Types of elective dental treatment include cosmetic treatment and orthodontics, such as having braces fitted, tooth whitening, implants, and specialist teeth cleaning. Unlike in other countries around the world, even if you have severely crooked teeth, braces are always considered elective treatment and so will never be covered by the national insurance.
There are many types of dental crowns to choose from with difference price tags
If you are privately insured, you will need to make a claim for the remaining fees at a later point. Make sure to check that your policy includes dental treatment.
Payments are more commonly made in cash, as Japan is still a largely cash-based society. Some dental practices will take card, but be sure to ask beforehand. If you are caught without enough cash, head to a nearby convenience store or bank to withdraw at their ATM. Dental costs and insurance coverage vary depending on the area you are in, so check with your prefecture, city, or municipality if you wish to know in advance.
Other general tips for dental hygiene in Japan
If you are going for more invasive surgery such as gum treatment for gingivitis or extensive root canals, try and look for a reputable oral health specialist rather than one of the many small clinics you see everywhere. If you are unsure about a treatment course being offered to you, it never hurts to get a second opinion at another practice.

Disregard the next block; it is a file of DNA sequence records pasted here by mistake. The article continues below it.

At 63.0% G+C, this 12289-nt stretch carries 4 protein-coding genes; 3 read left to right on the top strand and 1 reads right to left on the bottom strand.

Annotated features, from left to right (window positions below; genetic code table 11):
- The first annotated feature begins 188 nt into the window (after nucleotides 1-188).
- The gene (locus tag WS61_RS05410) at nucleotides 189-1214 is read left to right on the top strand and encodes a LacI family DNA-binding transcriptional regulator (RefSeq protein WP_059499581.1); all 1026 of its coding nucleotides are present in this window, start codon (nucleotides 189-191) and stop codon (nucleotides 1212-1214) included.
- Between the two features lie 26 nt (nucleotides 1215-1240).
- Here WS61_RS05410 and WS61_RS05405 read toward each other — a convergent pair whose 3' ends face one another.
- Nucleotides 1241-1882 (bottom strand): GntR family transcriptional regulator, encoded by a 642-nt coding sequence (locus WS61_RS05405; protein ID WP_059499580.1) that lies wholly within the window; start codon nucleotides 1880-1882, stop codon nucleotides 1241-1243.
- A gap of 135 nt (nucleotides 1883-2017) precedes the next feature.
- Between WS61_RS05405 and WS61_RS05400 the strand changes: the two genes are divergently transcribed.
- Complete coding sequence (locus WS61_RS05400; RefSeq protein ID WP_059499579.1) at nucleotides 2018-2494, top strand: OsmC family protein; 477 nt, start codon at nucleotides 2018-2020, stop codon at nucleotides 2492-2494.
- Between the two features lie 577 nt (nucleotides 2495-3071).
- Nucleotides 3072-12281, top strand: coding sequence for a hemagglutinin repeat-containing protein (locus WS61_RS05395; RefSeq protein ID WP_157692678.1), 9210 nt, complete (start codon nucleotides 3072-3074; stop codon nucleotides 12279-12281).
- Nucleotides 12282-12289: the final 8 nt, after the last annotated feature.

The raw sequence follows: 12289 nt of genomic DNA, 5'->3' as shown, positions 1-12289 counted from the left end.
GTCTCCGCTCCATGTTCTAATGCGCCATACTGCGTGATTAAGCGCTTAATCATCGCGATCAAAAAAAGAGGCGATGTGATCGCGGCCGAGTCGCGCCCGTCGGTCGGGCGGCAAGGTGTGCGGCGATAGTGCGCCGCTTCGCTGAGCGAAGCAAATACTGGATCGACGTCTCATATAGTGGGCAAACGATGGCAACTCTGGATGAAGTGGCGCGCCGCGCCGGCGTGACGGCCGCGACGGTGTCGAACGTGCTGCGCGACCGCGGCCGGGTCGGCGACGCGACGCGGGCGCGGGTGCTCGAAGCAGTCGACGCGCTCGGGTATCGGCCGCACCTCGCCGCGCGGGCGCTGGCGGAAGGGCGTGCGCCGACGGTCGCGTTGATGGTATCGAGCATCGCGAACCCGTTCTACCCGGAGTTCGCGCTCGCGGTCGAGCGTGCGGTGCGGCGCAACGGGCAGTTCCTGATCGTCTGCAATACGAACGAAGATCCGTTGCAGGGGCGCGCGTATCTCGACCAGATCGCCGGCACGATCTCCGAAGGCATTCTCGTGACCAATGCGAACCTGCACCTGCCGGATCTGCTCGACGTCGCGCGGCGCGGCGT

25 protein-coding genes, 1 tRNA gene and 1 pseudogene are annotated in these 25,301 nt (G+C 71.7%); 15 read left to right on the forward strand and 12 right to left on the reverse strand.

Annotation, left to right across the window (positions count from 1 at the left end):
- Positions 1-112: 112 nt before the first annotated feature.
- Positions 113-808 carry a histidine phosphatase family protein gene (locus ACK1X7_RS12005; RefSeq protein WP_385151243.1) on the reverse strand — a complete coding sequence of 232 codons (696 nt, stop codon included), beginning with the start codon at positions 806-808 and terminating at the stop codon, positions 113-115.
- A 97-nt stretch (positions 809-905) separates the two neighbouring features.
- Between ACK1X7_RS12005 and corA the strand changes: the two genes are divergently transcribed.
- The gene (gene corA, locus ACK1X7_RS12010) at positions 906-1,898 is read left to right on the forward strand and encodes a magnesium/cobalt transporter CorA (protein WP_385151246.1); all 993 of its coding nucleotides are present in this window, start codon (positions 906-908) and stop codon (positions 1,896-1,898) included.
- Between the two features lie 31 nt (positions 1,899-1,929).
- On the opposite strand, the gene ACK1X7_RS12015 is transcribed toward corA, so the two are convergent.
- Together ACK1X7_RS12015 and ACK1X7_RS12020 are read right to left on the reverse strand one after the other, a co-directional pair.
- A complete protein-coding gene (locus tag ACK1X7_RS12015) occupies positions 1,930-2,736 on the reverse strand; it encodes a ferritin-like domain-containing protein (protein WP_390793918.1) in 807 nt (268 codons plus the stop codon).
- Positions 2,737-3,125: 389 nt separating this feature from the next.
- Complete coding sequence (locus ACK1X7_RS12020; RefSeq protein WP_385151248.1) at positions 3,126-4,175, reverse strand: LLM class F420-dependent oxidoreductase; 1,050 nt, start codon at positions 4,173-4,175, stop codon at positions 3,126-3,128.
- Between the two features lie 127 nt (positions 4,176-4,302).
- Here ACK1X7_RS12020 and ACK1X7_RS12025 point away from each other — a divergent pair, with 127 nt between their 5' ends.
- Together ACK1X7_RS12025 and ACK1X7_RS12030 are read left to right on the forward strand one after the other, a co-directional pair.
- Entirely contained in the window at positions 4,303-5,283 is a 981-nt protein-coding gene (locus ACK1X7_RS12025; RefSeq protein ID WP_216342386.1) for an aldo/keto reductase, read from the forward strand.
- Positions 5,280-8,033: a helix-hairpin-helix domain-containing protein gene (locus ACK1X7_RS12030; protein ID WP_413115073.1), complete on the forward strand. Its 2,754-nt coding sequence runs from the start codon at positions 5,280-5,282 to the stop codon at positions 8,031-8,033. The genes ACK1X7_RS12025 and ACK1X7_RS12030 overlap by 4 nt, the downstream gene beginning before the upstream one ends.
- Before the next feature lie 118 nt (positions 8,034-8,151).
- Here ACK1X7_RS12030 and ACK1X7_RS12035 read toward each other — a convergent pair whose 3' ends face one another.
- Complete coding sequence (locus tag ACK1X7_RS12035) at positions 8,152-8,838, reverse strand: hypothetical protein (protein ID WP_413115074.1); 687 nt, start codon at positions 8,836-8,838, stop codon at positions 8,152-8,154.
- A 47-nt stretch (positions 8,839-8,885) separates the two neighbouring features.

If your oral or dental pain does not disappear after having a few treatments, make sure to not rule out that it might not be a dental problem at all – it may be a good idea to see an ear nose and throat (ENT) specialist or orofacial pain specialist. Depending on your circumstances, your dentist will be able to write you a referral.
It is also common in Japan for lengthy procedures to be done in short spurts – you will more likely be seen for thirty minutes at a time, three times, than have a single session lasting an hour and a half. Unfortunately, you have to go through the same ‘checking in’ process every time, but your dentist card will hopefully quicken this as you go from your second time onwards.
Look out for fluoride in your toothpaste to protect your enamel
Toothpaste in Japan can be bought at any drug store, supermarket or convenience store. It is common talk that the Japanese toothpaste that is readily available does not contain fluoride, a mineral that is usually an ingredient in toothpaste as it prevents cavities by strengthening the tooth enamel. In many countries, fluoride is even added to public water! However, although this was the case until perhaps a few years ago, most brands today do contain fluoride, so just look out for the phrase フッ素, or fusso, on the packaging.
Of course, if you feel more comfortable bringing your own or having people send you toothpaste from your home country; feel free to do just that!
Don’t be put off by going to the dentist in Japan, whether you need actual treatment or are scheduled for a regular checkup. Whether you live here or are just visiting, good Japanese dentists are known to be of top quality and very affordable. Japanese dentists also have a reputation for being professional and accessible, so try not to worry. Do you feel comfortable enough to get checked out now? Good luck and don’t forget to brush!
Maia Hall / UK